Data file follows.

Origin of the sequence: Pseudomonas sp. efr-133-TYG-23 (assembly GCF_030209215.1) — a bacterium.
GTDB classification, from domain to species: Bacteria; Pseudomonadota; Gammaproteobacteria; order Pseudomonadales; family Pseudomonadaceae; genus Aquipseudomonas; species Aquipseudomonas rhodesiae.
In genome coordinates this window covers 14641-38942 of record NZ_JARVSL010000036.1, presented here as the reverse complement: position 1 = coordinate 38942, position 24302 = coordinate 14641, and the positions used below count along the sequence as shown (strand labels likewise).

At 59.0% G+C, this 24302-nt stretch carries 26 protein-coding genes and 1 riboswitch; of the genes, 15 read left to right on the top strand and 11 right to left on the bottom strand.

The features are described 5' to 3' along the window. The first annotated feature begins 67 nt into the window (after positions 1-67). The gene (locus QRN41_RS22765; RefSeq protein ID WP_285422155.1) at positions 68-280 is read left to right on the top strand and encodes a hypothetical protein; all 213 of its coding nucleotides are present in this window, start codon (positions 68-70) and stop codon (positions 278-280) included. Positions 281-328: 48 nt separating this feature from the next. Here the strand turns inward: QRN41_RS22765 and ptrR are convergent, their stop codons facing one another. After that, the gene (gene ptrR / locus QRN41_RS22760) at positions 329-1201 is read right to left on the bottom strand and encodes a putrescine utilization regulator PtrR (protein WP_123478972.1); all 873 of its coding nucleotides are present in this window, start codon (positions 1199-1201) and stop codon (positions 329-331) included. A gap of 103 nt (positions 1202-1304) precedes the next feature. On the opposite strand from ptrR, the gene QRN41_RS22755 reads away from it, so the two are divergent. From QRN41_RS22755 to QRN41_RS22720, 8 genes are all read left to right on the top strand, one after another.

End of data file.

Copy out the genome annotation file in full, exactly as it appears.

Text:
Origin of the sequence: Pseudomonas sp. efr-133-TYG-23 (assembly GCF_030209215.1) — a bacterium.
GTDB classification, from domain to species: Bacteria; Pseudomonadota; Gammaproteobacteria; order Pseudomonadales; family Pseudomonadaceae; genus Aquipseudomonas; species Aquipseudomonas rhodesiae.
In genome coordinates this window covers 14641-38942 of record NZ_JARVSL010000036.1, presented here as the reverse complement: position 1 = coordinate 38942, position 24302 = coordinate 14641, and the positions used below count along the sequence as shown (strand labels likewise).

At 59.0% G+C, this 24302-nt stretch carries 26 protein-coding genes and 1 riboswitch; of the genes, 15 read left to right on the top strand and 11 right to left on the bottom strand.

The features are described 5' to 3' along the window. The first annotated feature begins 67 nt into the window (after positions 1-67). The gene (locus QRN41_RS22765; RefSeq protein ID WP_285422155.1) at positions 68-280 is read left to right on the top strand and encodes a hypothetical protein; all 213 of its coding nucleotides are present in this window, start codon (positions 68-70) and stop codon (positions 278-280) included. Positions 281-328: 48 nt separating this feature from the next. Here the strand turns inward: QRN41_RS22765 and ptrR are convergent, their stop codons facing one another. After that, the gene (gene ptrR / locus QRN41_RS22760) at positions 329-1201 is read right to left on the bottom strand and encodes a putrescine utilization regulator PtrR (protein WP_123478972.1); all 873 of its coding nucleotides are present in this window, start codon (positions 1199-1201) and stop codon (positions 329-331) included. A gap of 103 nt (positions 1202-1304) precedes the next feature. On the opposite strand from ptrR, the gene QRN41_RS22755 reads away from it, so the two are divergent. From QRN41_RS22755 to QRN41_RS22720, 8 genes are all read left to right on the top strand, one after another.